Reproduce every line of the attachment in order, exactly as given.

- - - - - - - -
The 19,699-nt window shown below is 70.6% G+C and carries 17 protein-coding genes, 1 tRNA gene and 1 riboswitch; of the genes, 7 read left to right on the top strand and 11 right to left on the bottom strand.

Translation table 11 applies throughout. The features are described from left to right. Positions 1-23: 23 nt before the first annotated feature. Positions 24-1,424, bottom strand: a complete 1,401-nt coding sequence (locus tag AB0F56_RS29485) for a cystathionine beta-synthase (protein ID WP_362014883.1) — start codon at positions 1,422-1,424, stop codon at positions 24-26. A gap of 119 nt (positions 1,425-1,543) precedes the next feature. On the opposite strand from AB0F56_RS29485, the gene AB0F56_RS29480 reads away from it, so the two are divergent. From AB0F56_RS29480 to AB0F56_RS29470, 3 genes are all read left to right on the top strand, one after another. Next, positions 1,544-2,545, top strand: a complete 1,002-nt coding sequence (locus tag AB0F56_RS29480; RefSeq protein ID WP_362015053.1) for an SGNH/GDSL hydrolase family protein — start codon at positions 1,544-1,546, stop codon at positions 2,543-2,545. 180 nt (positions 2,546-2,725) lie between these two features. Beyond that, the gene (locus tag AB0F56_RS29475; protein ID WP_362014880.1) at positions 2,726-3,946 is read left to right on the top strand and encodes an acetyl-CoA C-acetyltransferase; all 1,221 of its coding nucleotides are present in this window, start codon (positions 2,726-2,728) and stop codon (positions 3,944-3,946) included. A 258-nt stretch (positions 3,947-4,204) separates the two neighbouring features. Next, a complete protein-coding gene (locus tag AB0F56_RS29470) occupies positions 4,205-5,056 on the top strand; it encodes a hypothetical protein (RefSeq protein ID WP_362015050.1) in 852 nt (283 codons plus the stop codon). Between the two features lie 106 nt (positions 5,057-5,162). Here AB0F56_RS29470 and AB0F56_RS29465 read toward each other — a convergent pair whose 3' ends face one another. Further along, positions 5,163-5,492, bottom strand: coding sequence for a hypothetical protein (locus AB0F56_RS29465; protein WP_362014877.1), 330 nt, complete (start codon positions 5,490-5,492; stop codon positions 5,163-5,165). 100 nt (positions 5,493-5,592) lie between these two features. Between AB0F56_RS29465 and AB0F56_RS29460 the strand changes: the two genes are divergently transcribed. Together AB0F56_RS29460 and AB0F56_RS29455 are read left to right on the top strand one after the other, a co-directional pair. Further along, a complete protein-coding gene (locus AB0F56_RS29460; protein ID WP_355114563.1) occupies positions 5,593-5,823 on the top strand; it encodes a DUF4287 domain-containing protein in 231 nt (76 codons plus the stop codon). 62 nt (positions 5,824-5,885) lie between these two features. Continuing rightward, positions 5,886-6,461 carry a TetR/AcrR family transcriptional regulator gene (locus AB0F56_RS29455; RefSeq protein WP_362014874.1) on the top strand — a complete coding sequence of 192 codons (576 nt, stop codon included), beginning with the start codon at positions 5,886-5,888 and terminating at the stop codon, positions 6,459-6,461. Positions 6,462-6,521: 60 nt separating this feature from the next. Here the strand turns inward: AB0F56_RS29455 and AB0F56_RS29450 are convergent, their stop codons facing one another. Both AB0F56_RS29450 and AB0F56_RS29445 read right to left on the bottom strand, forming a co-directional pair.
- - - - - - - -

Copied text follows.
The 19,699-nt window shown below is 70.6% G+C and carries 17 protein-coding genes, 1 tRNA gene and 1 riboswitch; of the genes, 7 read left to right on the top strand and 11 right to left on the bottom strand.

Translation table 11 applies throughout. The features are described from left to right. Positions 1-23: 23 nt before the first annotated feature. Positions 24-1,424, bottom strand: a complete 1,401-nt coding sequence (locus tag AB0F56_RS29485) for a cystathionine beta-synthase (protein ID WP_362014883.1) — start codon at positions 1,422-1,424, stop codon at positions 24-26. A gap of 119 nt (positions 1,425-1,543) precedes the next feature. On the opposite strand from AB0F56_RS29485, the gene AB0F56_RS29480 reads away from it, so the two are divergent. From AB0F56_RS29480 to AB0F56_RS29470, 3 genes are all read left to right on the top strand, one after another. Next, positions 1,544-2,545, top strand: a complete 1,002-nt coding sequence (locus tag AB0F56_RS29480; RefSeq protein ID WP_362015053.1) for an SGNH/GDSL hydrolase family protein — start codon at positions 1,544-1,546, stop codon at positions 2,543-2,545. 180 nt (positions 2,546-2,725) lie between these two features. Beyond that, the gene (locus tag AB0F56_RS29475; protein ID WP_362014880.1) at positions 2,726-3,946 is read left to right on the top strand and encodes an acetyl-CoA C-acetyltransferase; all 1,221 of its coding nucleotides are present in this window, start codon (positions 2,726-2,728) and stop codon (positions 3,944-3,946) included. A 258-nt stretch (positions 3,947-4,204) separates the two neighbouring features. Next, a complete protein-coding gene (locus tag AB0F56_RS29470) occupies positions 4,205-5,056 on the top strand; it encodes a hypothetical protein (RefSeq protein ID WP_362015050.1) in 852 nt (283 codons plus the stop codon). Between the two features lie 106 nt (positions 5,057-5,162). Here AB0F56_RS29470 and AB0F56_RS29465 read toward each other — a convergent pair whose 3' ends face one another. Further along, positions 5,163-5,492, bottom strand: coding sequence for a hypothetical protein (locus AB0F56_RS29465; protein WP_362014877.1), 330 nt, complete (start codon positions 5,490-5,492; stop codon positions 5,163-5,165). 100 nt (positions 5,493-5,592) lie between these two features. Between AB0F56_RS29465 and AB0F56_RS29460 the strand changes: the two genes are divergently transcribed. Together AB0F56_RS29460 and AB0F56_RS29455 are read left to right on the top strand one after the other, a co-directional pair. Further along, a complete protein-coding gene (locus AB0F56_RS29460; protein ID WP_355114563.1) occupies positions 5,593-5,823 on the top strand; it encodes a DUF4287 domain-containing protein in 231 nt (76 codons plus the stop codon). 62 nt (positions 5,824-5,885) lie between these two features. Continuing rightward, positions 5,886-6,461 carry a TetR/AcrR family transcriptional regulator gene (locus AB0F56_RS29455; RefSeq protein WP_362014874.1) on the top strand — a complete coding sequence of 192 codons (576 nt, stop codon included), beginning with the start codon at positions 5,886-5,888 and terminating at the stop codon, positions 6,459-6,461. Positions 6,462-6,521: 60 nt separating this feature from the next. Here the strand turns inward: AB0F56_RS29455 and AB0F56_RS29450 are convergent, their stop codons facing one another. Both AB0F56_RS29450 and AB0F56_RS29445 read right to left on the bottom strand, forming a co-directional pair.